The numeral 12 in FIGS. l and 2 designates generally the inventive cover which as can be seen from FIG. 3 includes a generally fiat top or body portion 13 and which further is equipped with a depending integral perimetric skirt or flange 14. At spaced distances along the length of the cover 12, transverse strap 15 are provided which, prior to having the ends 15a thereof clamped by means of a clamp or fastener 16, depend in the fashion seen in FIG. 4.
As will be brought out in greater detail hereinafter, the straps 15 are embedded within the body 13, but additional reinforcement for the mounting of the straps may be provided by a woven glass mesh as at 17 (see, particularly,
FIGS. 4 and 5). Further identified in the drawing as a supplemental outer layer (as contrasted to the inner layer of woven glass fabric 17) is the layer 18 which is a pigmented layer and which serves to advantageously protect the cover 12 against solar deterioration.
It is believed that the invention will be better understood by a consideration of the following specific examples:
Example In the manufacture of the cover 12, a mold is provided with a release surface and into the mold cavity which conformed essentially wit-h the outer, upper dimensions of the cover 12, a layer of polyester resin was sprayed. For this purpose, Pittsburgh No. 5180 polyester resin was employed which had incorporated therein a minor quantity of opaque pigment, i.e., paint. A small amount of methylethylketone was added as a catalyst after which additional layers of polyester resin (unpigmented) were sprayed onto the original layer. The original layer was laid down to a thickness of about 0.015 inch and the supplemental layers each included in minor proportion of glass fibers of Owens-Corning manufacture. Excellent results are obtained with one part fibers to three parts resin. In FIG. 4, for example, the layer 18 contains no fibers, While the relatively thicker portion 19 contained the abovementioned one part fibers to three parts resin, along with the methylethylketone catalyst.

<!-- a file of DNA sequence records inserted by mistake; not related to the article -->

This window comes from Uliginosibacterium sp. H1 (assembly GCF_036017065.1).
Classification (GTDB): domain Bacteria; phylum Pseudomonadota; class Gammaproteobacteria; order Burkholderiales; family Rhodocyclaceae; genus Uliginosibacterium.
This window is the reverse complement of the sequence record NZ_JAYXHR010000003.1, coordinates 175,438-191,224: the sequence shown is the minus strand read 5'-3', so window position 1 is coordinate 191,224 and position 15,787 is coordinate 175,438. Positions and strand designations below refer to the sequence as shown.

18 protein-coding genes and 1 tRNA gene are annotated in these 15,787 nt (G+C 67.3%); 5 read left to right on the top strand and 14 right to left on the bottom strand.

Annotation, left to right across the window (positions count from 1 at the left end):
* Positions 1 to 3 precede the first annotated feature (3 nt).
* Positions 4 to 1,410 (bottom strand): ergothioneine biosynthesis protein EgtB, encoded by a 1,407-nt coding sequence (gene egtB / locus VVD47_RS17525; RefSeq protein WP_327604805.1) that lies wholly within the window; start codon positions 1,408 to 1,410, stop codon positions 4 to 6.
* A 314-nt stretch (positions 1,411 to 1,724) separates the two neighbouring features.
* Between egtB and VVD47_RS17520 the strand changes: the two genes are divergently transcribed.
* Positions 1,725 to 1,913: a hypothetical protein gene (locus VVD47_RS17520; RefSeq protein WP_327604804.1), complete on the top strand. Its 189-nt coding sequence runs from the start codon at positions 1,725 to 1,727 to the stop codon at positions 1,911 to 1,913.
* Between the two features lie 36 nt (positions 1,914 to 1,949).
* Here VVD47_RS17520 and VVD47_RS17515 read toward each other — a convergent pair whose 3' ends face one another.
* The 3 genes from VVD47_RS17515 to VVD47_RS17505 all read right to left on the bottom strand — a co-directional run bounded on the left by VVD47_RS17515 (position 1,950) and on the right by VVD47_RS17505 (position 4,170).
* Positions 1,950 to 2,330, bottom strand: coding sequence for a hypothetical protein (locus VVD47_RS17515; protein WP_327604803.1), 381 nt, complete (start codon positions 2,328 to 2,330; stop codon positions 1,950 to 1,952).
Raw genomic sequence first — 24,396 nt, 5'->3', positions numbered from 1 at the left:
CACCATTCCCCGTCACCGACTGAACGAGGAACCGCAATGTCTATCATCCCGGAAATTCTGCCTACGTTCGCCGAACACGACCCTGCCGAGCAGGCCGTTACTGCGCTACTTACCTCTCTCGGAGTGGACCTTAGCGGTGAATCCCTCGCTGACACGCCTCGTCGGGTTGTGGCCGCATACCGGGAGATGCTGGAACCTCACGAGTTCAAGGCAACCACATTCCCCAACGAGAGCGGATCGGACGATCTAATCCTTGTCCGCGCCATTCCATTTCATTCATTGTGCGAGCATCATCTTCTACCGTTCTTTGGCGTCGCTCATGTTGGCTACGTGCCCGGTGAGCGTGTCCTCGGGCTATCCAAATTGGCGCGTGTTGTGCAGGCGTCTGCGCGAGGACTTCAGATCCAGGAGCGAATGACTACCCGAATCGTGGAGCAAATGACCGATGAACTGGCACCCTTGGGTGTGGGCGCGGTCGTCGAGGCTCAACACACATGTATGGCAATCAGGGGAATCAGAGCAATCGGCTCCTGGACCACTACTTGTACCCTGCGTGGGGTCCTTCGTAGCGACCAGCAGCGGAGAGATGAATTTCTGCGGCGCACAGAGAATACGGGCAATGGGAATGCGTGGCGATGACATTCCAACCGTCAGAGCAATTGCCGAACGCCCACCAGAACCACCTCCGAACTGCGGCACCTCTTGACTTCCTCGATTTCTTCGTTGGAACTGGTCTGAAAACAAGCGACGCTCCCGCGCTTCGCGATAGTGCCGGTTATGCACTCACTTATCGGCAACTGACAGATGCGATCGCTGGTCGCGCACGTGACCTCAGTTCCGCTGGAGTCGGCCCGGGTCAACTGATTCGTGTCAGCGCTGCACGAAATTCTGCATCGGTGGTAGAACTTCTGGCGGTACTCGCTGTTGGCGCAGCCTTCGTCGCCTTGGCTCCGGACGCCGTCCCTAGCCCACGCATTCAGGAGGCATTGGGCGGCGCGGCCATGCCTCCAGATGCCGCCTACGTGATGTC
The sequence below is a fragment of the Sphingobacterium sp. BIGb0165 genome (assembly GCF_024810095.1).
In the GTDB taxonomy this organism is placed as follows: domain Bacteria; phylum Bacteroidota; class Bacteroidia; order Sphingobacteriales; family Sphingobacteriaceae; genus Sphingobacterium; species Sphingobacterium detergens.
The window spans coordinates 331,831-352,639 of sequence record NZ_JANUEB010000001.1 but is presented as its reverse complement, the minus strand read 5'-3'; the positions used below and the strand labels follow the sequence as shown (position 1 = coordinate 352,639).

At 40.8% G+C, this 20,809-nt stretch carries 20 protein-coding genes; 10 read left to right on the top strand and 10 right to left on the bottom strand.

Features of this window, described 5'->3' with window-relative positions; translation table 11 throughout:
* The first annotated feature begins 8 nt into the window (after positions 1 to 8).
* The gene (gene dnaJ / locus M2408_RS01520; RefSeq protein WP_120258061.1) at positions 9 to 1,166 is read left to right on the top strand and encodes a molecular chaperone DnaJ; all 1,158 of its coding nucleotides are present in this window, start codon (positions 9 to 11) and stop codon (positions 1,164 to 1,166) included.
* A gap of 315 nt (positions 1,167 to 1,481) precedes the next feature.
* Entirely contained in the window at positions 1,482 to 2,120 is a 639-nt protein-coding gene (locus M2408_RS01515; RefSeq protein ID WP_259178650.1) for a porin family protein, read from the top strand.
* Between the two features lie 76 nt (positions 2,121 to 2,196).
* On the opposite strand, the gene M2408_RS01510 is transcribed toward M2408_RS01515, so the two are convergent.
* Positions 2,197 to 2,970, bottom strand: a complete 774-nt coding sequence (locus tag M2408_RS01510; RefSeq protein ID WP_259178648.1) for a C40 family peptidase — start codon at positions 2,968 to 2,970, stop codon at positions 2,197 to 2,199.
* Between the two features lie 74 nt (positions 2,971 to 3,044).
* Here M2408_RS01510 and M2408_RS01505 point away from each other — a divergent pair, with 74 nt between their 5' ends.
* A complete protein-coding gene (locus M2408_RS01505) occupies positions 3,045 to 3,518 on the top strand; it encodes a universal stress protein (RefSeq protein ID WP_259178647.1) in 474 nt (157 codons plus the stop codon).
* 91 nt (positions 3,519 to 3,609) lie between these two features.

During the course of applying the fiber-equipped resin, the straps 15 were embedded between adjacent resin layers and overlaid with the woven cloth 17. Finally, additional layers as at 19a were added (see FIG. 4). Thereafter, the layers were allowed to solidify under pressure to the form seen in the drawing.
In operation, the covers normally were provided of a width of 117/8, a depth of 2% and a length of l2. The over-all thickness of the body 13 was about 1/8 and strapping suitably sized but of a gauge of about 22 gauge was employed for the straps 15. When the inventive cover 12 was installed over a stadium seat, the strap ends 15a were brought together under tension in a conventional bale clamping device and the clip or clamp 16 installed. This operation resulted in a slight exure of the body 13 causing it to bow when the straps were tensioned. Thereafter, removal of the clamping machine permitted the cover 12 to relax somewhat causing the straps 15 to tightly grip the Ibench 10. Thus, the cover was advantageously immobilized against shifting in use and the depending slightly flared skirt or flange 14, which is advantageously tapered as at 14a resulted in substantial elimination of moisture getting under the cover and into contact with the bench 10 to deteriorate the sarne. The provision of the relatively thin outer coat 18 protected the cover itself against solar deterioration and the polyester resin was effective against atmospheric deterioration so that the top and outer surfaces of the cover 12 remained smooth throughout operation. The underside of the cover 12 Was relatively rough (in comparison with the top pigmented side) because of the presence of the glass fibers and this was further advantageous in immobilizing the bench cover in place.